At the end of last year, the UK retailer, Marks & Spencer, launched a checkout-free payment app, ‘Mobile Pay Go’, to enable customers to pay for their items in under 40 seconds. The new services have allowed consumers to pay for items via their smartphones, scanning products up to the value of £30 through the app, and paying through Apple Pay, or a payment card linked to their M&S account. The new technology was initially trialled in six London stores, however, is due to be rolled out in more locations over the course of this year.
The new initiative will inevitably allow for a sharper focus on other areas of the store, and overall customer experience, particularly during peak times and rush hours. It has also been incredibly successful, with the M&S HQ store at Paddington now seeing 20% of its sales going through ‘Mobile Pay Go’, with 170 items on average being purchased through the app every hour.
These developments are not atypical of other similar, successful, frictionless technology offerings witnessed throughout the retail sector. Starbucks, for example, already accepts 5 million transactions per month through its personalised payment app, while Sainsbury’s and the Co-op are also trialling technology of a similar nature. In addition, Tesco, already offers the Pay+ payment app to customers, and Barclaycard, is developing an app that allows customers to pay for their items through their smartphone photo technology.
So, why are so many retailers plugging for mobile point-of-sale technology (mPOS) and own-branded payment apps?
The “concierge” shopping experience
On a general note, apps help retailers to focus more on offering a seamless shopping experience to consumers. Above all, these tools save customers time and stress at the checkout, and by making payments fast, secure, flexible and reliable, retailers can create a more pleasant shopping experience overall. Additionally, by breaking the “countertop barrier” between assistant and shopper, not only are queues and waiting times greatly reduced, staff equipped with mPOS devices are able to provide a far more personal, concierge-like service, providing assistance to the customer in the aisle, by searching and locating specific products, and allowing them to pay on-the-spot, or arrange a home delivery.
Enhanced loyalty, with good uptake of retailer-specific apps
In an age when battling against your competitors on price is seen as somewhat passé, point-of-sale systems allow retailers to build on their knowledge of the customer as an individual, and not as a collective, or segment.
The right system provides accurate insight into past purchase information, and therefore buying behaviours, patterns and preferences. According to research conducted by Parks Associates in the US, consumers are embracing mobile payment apps, with 25% of smartphone owners in the US using these platforms at least once a month. The research also showed that more than 3 million retailers combined are accepting Apple Pay and Android Pay, however interestingly, consumers favour the retailer-specific apps, and use them more frequently.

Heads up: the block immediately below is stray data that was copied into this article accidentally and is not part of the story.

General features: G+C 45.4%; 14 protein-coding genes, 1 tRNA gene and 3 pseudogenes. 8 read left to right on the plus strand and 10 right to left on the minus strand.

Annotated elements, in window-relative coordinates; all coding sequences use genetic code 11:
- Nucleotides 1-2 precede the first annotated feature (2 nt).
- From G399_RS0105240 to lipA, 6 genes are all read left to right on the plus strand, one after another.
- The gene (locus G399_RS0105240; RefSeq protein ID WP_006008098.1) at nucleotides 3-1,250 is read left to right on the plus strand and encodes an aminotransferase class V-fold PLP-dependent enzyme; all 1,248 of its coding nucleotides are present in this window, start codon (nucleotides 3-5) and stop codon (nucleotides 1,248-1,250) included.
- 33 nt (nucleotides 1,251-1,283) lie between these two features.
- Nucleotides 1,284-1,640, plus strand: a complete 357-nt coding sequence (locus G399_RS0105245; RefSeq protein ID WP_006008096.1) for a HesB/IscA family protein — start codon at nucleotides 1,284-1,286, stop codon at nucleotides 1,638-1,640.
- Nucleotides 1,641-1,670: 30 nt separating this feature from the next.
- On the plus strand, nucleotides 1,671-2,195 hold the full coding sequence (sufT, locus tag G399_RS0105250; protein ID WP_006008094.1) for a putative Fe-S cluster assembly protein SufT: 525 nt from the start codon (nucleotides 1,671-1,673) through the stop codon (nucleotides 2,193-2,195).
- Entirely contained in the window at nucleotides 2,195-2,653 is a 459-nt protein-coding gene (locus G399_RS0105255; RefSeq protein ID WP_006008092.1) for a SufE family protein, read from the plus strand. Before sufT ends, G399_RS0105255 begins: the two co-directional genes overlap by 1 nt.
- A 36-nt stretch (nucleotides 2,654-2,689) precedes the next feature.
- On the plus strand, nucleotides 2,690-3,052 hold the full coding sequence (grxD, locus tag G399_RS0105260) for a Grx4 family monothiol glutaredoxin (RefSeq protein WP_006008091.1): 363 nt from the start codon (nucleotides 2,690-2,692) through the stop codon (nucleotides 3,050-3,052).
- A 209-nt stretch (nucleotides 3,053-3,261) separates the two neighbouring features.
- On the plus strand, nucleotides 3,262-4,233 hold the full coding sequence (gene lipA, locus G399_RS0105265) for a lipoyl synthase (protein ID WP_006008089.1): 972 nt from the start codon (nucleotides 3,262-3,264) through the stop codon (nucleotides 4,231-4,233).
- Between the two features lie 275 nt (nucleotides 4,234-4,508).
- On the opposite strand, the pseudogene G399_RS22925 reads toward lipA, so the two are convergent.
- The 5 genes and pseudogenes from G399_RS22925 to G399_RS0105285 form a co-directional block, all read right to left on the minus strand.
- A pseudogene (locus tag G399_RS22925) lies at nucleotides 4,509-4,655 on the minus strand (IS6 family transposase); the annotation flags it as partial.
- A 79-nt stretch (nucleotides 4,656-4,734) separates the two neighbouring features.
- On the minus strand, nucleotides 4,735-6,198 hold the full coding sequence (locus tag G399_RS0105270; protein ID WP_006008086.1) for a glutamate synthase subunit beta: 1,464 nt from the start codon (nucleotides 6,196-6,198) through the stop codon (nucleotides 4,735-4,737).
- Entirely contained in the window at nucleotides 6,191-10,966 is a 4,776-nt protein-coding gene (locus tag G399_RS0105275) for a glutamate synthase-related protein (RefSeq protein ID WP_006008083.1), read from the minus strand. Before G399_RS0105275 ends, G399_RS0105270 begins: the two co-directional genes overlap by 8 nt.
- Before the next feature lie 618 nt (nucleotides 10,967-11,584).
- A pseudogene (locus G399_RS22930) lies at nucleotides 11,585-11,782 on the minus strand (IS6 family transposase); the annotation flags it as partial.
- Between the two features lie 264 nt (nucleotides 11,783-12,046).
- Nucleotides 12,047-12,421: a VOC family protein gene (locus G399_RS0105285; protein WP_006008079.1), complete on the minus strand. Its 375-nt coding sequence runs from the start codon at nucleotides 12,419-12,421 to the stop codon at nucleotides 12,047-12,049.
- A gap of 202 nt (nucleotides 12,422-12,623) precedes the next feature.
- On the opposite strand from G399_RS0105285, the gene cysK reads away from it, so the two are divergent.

Retailers should therefore aim to be ahead of curve in mobile payment app technology, and merchants with a loyal customer base should see the new technology as a helpful addition to their existing mobile wallet offerings, which allow customers to earn loyalty awards and offers when spending in-store. Merchants can go one step further by linking the two services together, alerting customers about different offers available at the time of the transaction in-store. The technology can also be used to understand which customers are buying what, so that marketing campaigns can be validated, merchandise strategies and segmentation improved, leading to better, more efficient targeting overall.
Lastly, some end-to-end payment providers offer consolidated reporting services for payments made in-store, online, or on the road. There are also providers who offer inventory, employee and customer management systems alongside their traditional payment services. This additional layer of business intelligence is a valuable way to keep operations running smoothly, as well as providing a next-gen level of customer experience to shoppers.
Retailers who are late in accepting these solutions may miss opportunities to gain insight into adopters’ purchase and app usage behaviours, in-house operational benefits, as well as the opportunity to build on customer loyalty and long-term buy-in.